We’re likely to see these kinds of products pick up more and more steam as the cord-cutting movement progresses: set-top boxes that don’t inherently lack native support for live TV. Instead, just as Mohu — one of the leaders in the HDTV antenna game — is poised to do with its Channels device, a few companies and startups have wisened up to the idea of harkening back to the good old days of simple remote-mashing and channel-surfing by bundling classic live TV in with the slew of streaming and on-demand capabilities that consumers have come to expect from today’s set-top boxes. But with WebTuner — a new breed of “box,” if you can even call it that — this all-in-one bundle concept is turned on its head.
WebTuner (a product from Redmond, WA-based WebTuner Corp.) was unveiled today and is being showcased this week at the 2014 National Association of Broadcasters conference in Las Vegas. It offers a single interface for all content types, meaning users will be able to search for content from live television, streaming, and on-demand sources, simultaneously — with one device and one remote. As the startup behind WebTuner puts it, “the killer application for the television is watching TV.”
As advanced and streamlined as the big set-top boxes — Roku, Apple TV, and Amazon’s new Fire TV — have become, they’ve at the same time neglected their original inspiration for all of this: the simple act of watching TV. WebTuner claims that such a platform will allow broadcasters and advertisers to hyper-target ads through the use of even more individualized data and delivery methods.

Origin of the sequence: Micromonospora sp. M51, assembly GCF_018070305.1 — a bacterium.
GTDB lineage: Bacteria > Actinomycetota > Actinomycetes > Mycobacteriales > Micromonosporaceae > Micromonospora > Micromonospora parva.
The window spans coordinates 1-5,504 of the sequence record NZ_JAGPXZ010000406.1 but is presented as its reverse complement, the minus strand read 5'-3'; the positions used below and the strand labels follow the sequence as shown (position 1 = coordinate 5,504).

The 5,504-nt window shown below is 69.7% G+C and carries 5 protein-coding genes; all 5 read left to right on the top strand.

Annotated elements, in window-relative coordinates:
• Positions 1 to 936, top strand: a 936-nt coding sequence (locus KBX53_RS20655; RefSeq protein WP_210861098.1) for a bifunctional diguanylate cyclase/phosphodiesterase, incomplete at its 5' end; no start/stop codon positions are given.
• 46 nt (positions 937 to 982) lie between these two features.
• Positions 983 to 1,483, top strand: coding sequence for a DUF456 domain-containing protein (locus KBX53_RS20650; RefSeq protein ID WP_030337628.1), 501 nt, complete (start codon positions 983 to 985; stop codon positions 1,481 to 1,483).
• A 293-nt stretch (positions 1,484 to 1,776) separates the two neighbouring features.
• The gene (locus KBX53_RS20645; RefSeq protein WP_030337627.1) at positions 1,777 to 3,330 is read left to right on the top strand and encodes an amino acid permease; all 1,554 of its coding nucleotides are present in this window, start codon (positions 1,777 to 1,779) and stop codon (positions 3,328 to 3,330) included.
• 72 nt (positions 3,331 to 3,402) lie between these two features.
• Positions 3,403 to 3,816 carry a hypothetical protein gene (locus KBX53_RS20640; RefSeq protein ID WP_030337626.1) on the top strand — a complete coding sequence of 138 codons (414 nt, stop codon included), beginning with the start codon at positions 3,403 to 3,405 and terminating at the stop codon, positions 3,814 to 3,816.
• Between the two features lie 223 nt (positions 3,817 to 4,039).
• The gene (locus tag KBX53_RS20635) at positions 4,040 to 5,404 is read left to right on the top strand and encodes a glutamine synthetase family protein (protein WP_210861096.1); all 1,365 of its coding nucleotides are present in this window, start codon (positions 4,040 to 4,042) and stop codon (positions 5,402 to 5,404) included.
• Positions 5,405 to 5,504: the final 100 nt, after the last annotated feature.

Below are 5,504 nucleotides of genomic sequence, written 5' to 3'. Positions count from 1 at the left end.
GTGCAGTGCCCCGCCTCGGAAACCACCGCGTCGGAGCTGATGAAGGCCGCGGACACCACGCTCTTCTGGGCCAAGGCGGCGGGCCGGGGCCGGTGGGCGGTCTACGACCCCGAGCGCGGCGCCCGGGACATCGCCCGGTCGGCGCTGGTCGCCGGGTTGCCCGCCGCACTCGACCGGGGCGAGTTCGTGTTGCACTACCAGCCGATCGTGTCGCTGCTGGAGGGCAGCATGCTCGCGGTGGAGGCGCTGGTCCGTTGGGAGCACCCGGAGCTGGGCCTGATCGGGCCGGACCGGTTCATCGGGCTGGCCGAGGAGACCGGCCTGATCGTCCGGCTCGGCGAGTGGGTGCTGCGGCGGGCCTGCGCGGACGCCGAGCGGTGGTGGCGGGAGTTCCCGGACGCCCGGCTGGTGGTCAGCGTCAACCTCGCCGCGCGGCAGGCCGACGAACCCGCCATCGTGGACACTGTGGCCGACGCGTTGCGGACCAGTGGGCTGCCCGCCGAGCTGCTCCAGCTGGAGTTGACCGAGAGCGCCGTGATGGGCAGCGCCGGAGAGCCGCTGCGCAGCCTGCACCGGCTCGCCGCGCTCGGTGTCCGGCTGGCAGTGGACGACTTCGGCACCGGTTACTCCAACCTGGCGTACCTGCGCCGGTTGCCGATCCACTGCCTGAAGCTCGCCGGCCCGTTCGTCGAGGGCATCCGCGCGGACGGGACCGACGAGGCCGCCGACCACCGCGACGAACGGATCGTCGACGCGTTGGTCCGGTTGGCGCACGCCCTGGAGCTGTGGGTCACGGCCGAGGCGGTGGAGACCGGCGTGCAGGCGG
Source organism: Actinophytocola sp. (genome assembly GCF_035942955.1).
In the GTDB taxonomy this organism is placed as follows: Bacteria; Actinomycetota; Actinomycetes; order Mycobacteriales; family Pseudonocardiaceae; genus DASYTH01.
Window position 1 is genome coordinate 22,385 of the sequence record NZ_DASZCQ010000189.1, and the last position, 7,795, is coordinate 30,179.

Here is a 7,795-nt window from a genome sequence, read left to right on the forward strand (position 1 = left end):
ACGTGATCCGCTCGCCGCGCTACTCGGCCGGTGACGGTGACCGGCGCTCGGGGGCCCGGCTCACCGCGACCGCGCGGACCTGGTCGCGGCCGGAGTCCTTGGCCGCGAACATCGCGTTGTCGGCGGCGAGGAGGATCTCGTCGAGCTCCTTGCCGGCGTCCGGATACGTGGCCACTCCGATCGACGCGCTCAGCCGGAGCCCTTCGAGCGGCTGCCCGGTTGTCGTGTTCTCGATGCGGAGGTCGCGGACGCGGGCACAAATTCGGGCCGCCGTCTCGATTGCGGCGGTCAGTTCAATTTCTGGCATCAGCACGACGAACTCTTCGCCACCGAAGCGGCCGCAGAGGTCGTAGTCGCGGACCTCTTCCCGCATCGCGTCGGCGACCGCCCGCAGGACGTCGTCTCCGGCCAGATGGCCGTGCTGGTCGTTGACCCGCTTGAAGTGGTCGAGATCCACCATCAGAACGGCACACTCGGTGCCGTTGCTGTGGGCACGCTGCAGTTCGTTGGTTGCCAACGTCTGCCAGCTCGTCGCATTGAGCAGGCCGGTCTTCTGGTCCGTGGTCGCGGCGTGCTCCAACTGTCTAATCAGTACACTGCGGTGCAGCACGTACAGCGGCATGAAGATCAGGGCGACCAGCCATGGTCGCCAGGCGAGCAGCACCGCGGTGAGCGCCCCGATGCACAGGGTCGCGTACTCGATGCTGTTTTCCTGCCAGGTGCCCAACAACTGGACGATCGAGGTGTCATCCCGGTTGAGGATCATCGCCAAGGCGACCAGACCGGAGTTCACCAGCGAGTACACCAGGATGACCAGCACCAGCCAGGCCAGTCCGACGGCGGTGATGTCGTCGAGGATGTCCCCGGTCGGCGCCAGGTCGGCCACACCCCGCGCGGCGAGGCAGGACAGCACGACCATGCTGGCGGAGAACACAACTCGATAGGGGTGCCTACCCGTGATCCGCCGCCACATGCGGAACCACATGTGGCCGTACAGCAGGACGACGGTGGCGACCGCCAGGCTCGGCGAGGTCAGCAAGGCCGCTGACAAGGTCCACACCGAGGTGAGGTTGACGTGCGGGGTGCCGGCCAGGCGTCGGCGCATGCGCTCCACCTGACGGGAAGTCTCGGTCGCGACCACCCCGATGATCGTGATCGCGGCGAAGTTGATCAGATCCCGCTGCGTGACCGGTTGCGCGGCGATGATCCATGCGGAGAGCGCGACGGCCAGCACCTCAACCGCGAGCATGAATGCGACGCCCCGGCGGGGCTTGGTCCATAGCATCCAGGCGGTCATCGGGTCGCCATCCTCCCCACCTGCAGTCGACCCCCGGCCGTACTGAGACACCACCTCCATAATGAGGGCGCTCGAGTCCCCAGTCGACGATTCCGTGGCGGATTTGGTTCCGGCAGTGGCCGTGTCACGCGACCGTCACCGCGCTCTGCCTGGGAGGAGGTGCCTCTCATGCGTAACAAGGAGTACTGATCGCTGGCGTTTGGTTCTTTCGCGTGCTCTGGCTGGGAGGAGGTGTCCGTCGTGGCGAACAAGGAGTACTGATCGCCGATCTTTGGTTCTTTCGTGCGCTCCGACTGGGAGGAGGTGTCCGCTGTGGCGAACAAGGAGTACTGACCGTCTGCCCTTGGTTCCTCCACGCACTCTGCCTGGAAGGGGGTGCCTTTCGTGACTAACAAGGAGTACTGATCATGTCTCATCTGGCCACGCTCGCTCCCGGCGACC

Physically, the device is simplistic and smartly designed. The box itself doesn’t appear to be much more than a small AC adapter that one might use to connect their iPhone to a wall socket. But the WebTuner box covertly houses an HDMI port and an Ethernet jack. Once the WebTuner is connected to an HDTV (via HDMI) and the Internet (via Wi-Fi or its Ethernet jack), you’re ready to rock. And navigating content should be a breeze with the included two-sided remote —one for simple channel surfing, the other with a QWERTY keyboard for “interactivity.”
But keep in mind that even though WebTuners’ makers are showing off the device at the NAB convention right now, the device doesn’t appear to be ready for the public. WebTuner’s website doesn’t mention anything in terms of beta, release dates, etc. So for now, you’ll have to wait patiently with your Roku and flip back and forth between inputs for your live TV fix.
- The best OTA receivers for 2020
- Cut the cord: How to quit cable for online streaming video
- What is Roku? The streaming platform fully explained
- These are the best cheap Roku deals for November 2020
- The most common Roku problems and how to fix them